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GUEST BLOG #61: Tom Brinkmoeller Cooks Up a Tasty TV and Podcast Recommendation
November 5, 2009  | By Tom Brinkmoeller

[Bianculli here: Last year, I interviewed cooking author and columnist Mark Bittman for Fresh Air, in an interview you can hear HERE. Today, contributing TV WORTHWATCHING writer Tom Brinkmoeller revisits him. I asked about steaks; Tom asks about podcasts and television. Showoff...]


Minimalist Mark Bittman Maximizes Bite-Sized Video Podcasts

Foodies know Mark Bittman through his New York Times columns and his popular cooking books.

TV viewers who have an interest in food may know Bittman as Mario Batali's reluctantly comic sidekick on the recent public TV series about food in Spain (Spain...On the Road Again). Or they might have seen him in a guest cooking spot on Today.


In the former, he appeared to acquiesce to Batali's claim to the majority of the spotlight. On Today, as it is with any chef who appears on that show's cooking segments, there's the problem of fitting an interesting segment into an unreasonably short space, while contending with one or more of the program's hosts.

But Bittman finally gets the stage to himself, and proves himself an interesting cook and an entertaining host, on his New York Times-produced The Minimalist video podcasts. (They're also available on iTunes).

In less than five minutes -- usually solo on a kitchen set, but sometimes with a guest chef -- Bittman puts together dishes that not only look good, but also are uncomplicated enough to be re-created by the mere mortals watching him.


And it's all fun to watch. He takes neither cooking nor himself too seriously. Clear, succinct and interesting: The simplicity of the formula and its successful execution makes one wonder how much time is simply wasted on some half-hour food shows.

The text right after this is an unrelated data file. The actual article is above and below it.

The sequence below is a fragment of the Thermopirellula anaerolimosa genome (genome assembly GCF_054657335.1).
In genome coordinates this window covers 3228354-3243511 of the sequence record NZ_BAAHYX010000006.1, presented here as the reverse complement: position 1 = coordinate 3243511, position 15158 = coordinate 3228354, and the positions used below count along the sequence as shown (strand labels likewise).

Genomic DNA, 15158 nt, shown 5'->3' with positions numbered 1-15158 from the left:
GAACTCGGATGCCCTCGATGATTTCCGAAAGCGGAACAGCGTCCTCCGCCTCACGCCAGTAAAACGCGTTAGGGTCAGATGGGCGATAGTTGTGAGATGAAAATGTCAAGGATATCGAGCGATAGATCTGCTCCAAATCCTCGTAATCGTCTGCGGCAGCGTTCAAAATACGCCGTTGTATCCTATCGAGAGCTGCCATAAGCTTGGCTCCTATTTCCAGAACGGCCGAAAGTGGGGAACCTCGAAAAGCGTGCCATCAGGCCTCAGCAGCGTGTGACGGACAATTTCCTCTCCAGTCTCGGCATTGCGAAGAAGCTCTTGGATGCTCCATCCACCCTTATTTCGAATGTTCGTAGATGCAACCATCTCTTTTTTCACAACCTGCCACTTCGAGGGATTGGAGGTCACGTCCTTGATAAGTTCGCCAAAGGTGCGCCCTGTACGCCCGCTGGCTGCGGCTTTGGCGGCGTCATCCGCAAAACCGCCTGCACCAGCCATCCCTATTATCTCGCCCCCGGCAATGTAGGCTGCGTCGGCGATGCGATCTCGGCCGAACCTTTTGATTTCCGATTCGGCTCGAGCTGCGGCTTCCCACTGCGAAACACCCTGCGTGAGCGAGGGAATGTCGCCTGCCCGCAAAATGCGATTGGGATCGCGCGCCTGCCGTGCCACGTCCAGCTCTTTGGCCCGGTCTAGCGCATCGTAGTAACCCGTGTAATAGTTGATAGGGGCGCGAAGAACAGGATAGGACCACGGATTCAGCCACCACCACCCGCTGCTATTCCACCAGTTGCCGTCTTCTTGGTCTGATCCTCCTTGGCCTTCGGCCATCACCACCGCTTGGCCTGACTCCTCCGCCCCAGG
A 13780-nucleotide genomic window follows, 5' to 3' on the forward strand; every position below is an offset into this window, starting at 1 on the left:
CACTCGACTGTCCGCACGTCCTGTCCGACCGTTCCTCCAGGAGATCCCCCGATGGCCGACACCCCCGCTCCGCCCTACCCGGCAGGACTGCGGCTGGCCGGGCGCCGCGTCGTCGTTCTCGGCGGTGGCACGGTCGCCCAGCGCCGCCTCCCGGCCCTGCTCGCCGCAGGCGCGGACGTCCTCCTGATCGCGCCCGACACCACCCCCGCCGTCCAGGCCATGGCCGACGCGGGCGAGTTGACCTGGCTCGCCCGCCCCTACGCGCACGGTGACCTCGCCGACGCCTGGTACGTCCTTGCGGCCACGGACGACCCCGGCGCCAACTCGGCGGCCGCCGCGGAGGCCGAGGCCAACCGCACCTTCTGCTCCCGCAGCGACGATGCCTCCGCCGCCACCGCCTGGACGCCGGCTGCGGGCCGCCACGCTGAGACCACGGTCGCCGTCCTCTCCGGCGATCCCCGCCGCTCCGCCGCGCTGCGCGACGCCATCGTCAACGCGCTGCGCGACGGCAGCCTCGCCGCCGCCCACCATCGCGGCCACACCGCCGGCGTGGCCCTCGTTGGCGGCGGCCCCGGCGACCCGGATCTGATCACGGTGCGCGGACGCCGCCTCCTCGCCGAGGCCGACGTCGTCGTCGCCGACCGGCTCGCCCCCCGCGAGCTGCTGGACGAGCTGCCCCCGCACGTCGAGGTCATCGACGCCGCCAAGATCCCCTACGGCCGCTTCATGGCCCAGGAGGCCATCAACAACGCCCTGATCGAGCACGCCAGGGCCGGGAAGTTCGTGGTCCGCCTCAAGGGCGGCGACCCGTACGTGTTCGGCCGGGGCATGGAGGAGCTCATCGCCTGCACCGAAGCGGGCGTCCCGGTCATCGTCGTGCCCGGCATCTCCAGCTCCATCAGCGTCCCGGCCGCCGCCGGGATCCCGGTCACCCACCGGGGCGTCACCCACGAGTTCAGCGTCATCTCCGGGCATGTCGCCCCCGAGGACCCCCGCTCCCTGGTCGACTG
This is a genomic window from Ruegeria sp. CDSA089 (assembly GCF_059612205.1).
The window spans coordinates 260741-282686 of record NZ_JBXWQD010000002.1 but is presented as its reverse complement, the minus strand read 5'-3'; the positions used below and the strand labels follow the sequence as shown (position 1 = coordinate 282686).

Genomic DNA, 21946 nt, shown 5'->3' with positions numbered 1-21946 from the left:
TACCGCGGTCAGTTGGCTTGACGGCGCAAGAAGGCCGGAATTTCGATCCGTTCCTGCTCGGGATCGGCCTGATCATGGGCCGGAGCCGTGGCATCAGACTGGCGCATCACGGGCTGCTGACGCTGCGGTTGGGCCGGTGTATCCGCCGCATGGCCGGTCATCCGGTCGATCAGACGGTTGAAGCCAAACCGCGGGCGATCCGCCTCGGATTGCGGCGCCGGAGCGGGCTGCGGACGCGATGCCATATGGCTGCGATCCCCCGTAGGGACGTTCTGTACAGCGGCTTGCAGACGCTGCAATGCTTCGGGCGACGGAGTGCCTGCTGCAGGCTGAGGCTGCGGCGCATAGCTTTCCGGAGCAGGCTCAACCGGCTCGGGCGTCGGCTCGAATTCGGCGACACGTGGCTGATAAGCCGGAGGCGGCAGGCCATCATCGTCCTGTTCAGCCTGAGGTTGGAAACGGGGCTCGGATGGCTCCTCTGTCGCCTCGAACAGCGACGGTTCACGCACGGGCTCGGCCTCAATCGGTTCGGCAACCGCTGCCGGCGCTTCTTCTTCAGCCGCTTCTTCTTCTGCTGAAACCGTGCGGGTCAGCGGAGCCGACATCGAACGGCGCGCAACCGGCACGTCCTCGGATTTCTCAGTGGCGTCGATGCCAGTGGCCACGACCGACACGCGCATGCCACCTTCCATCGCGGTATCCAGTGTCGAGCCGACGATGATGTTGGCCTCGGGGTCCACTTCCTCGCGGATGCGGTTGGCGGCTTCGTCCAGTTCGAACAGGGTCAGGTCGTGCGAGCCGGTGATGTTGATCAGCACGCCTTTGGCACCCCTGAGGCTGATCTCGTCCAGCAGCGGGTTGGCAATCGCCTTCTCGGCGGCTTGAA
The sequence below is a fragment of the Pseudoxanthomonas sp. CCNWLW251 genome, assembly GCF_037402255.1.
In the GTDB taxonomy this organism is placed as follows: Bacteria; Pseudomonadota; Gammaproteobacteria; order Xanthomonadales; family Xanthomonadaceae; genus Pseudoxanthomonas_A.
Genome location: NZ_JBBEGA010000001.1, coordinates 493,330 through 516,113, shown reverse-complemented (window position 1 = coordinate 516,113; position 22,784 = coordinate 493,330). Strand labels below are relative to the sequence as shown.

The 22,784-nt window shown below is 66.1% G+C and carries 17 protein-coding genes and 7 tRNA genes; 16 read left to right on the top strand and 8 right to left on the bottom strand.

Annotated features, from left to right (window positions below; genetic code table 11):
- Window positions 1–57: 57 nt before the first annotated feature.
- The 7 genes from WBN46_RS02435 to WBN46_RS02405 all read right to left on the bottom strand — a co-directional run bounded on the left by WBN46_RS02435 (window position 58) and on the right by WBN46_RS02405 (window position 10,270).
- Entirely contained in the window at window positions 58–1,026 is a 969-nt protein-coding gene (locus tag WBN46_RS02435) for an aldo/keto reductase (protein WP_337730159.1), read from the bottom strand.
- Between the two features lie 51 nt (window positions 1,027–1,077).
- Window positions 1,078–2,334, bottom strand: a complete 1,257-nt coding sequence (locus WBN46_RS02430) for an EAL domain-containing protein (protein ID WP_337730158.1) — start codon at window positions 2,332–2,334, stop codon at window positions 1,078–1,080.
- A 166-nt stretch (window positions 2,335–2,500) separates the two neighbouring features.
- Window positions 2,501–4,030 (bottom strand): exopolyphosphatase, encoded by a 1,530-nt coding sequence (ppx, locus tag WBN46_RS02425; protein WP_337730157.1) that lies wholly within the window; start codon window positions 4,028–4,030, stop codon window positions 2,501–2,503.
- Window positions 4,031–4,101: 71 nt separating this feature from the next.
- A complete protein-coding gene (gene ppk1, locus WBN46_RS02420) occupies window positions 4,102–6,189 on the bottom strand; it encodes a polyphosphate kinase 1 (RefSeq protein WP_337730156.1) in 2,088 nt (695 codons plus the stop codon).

With 150 Minimalist episodes completed and the ease with which each show flows, you might think this is an idea Bittman developed and is happy to see succeed. No to the first; yes to the second. It was an idea that started with the boss. He reacted as many writers do when an editor attempts to oversteer the vehicle.

"The Times wanted me to do it," he said during a phone interview. "I did it kicking and screaming -- though now I like it. Now I think it's great."

He shoots 13 episodes every quarter, over "six or seven days." He said it's easier to do a complete package with the podcasts, because they're produced and edited. The Today appearances are three-to-five-minute live segments he called "a scramble... but I've gotten better at it."


The Spain series, in which he, Batali and actresses Gwyneth Paltrow and Claudia Bassols road-tripped to food venues across the country in a pair of luxury cars, ran during the past year on public-TV stations. Bittman participated in the planning for the 13-part series with Charles Pinsky, its director and executive producer, and said he "had fun doing it." Pinsky is thinking of doing a similar series in another part of the world, said Bittman -- who isn't revealing where that might be, or the identities of the celebrity travelers.